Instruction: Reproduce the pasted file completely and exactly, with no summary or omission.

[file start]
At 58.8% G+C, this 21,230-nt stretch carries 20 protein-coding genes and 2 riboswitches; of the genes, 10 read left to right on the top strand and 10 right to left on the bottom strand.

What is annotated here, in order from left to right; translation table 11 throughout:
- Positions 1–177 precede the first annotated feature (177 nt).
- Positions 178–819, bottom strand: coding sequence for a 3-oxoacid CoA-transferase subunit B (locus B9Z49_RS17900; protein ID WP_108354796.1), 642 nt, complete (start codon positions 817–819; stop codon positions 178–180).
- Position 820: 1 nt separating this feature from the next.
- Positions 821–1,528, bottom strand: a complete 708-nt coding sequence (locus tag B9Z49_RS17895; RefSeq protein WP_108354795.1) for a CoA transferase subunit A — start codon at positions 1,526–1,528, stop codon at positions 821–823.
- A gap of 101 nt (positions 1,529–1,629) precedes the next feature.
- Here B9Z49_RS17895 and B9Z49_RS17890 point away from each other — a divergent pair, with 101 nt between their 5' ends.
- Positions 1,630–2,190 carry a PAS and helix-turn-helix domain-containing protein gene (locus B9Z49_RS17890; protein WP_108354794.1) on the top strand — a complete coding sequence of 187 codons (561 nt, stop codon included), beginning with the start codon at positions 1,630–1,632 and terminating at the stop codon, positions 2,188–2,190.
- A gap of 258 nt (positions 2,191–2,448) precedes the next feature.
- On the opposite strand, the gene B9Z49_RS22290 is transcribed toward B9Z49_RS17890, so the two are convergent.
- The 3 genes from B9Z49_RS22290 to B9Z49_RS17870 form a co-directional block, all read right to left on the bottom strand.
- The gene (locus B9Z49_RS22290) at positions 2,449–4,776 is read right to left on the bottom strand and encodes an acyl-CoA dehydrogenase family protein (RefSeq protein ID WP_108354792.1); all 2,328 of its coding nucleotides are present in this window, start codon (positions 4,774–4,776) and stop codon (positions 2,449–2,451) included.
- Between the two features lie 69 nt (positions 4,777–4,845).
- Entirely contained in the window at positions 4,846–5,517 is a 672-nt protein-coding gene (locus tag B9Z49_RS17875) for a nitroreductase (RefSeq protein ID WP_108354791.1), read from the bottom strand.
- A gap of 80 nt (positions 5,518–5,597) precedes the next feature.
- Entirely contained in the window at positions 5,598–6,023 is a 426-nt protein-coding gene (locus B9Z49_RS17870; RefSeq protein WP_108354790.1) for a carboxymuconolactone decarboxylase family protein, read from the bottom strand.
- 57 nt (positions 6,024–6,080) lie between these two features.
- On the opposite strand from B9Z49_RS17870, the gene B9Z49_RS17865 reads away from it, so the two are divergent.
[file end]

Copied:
At 58.8% G+C, this 21,230-nt stretch carries 20 protein-coding genes and 2 riboswitches; of the genes, 10 read left to right on the top strand and 10 right to left on the bottom strand.

What is annotated here, in order from left to right; translation table 11 throughout:
- Positions 1–177 precede the first annotated feature (177 nt).
- Positions 178–819, bottom strand: coding sequence for a 3-oxoacid CoA-transferase subunit B (locus B9Z49_RS17900; protein ID WP_108354796.1), 642 nt, complete (start codon positions 817–819; stop codon positions 178–180).
- Position 820: 1 nt separating this feature from the next.
- Positions 821–1,528, bottom strand: a complete 708-nt coding sequence (locus tag B9Z49_RS17895; RefSeq protein WP_108354795.1) for a CoA transferase subunit A — start codon at positions 1,526–1,528, stop codon at positions 821–823.
- A gap of 101 nt (positions 1,529–1,629) precedes the next feature.
- Here B9Z49_RS17895 and B9Z49_RS17890 point away from each other — a divergent pair, with 101 nt between their 5' ends.
- Positions 1,630–2,190 carry a PAS and helix-turn-helix domain-containing protein gene (locus B9Z49_RS17890; protein WP_108354794.1) on the top strand — a complete coding sequence of 187 codons (561 nt, stop codon included), beginning with the start codon at positions 1,630–1,632 and terminating at the stop codon, positions 2,188–2,190.
- A gap of 258 nt (positions 2,191–2,448) precedes the next feature.
- On the opposite strand, the gene B9Z49_RS22290 is transcribed toward B9Z49_RS17890, so the two are convergent.
- The 3 genes from B9Z49_RS22290 to B9Z49_RS17870 form a co-directional block, all read right to left on the bottom strand.
- The gene (locus B9Z49_RS22290) at positions 2,449–4,776 is read right to left on the bottom strand and encodes an acyl-CoA dehydrogenase family protein (RefSeq protein ID WP_108354792.1); all 2,328 of its coding nucleotides are present in this window, start codon (positions 4,774–4,776) and stop codon (positions 2,449–2,451) included.
- Between the two features lie 69 nt (positions 4,777–4,845).
- Entirely contained in the window at positions 4,846–5,517 is a 672-nt protein-coding gene (locus tag B9Z49_RS17875) for a nitroreductase (RefSeq protein ID WP_108354791.1), read from the bottom strand.
- A gap of 80 nt (positions 5,518–5,597) precedes the next feature.
- Entirely contained in the window at positions 5,598–6,023 is a 426-nt protein-coding gene (locus B9Z49_RS17870; RefSeq protein WP_108354790.1) for a carboxymuconolactone decarboxylase family protein, read from the bottom strand.
- 57 nt (positions 6,024–6,080) lie between these two features.
- On the opposite strand from B9Z49_RS17870, the gene B9Z49_RS17865 reads away from it, so the two are divergent.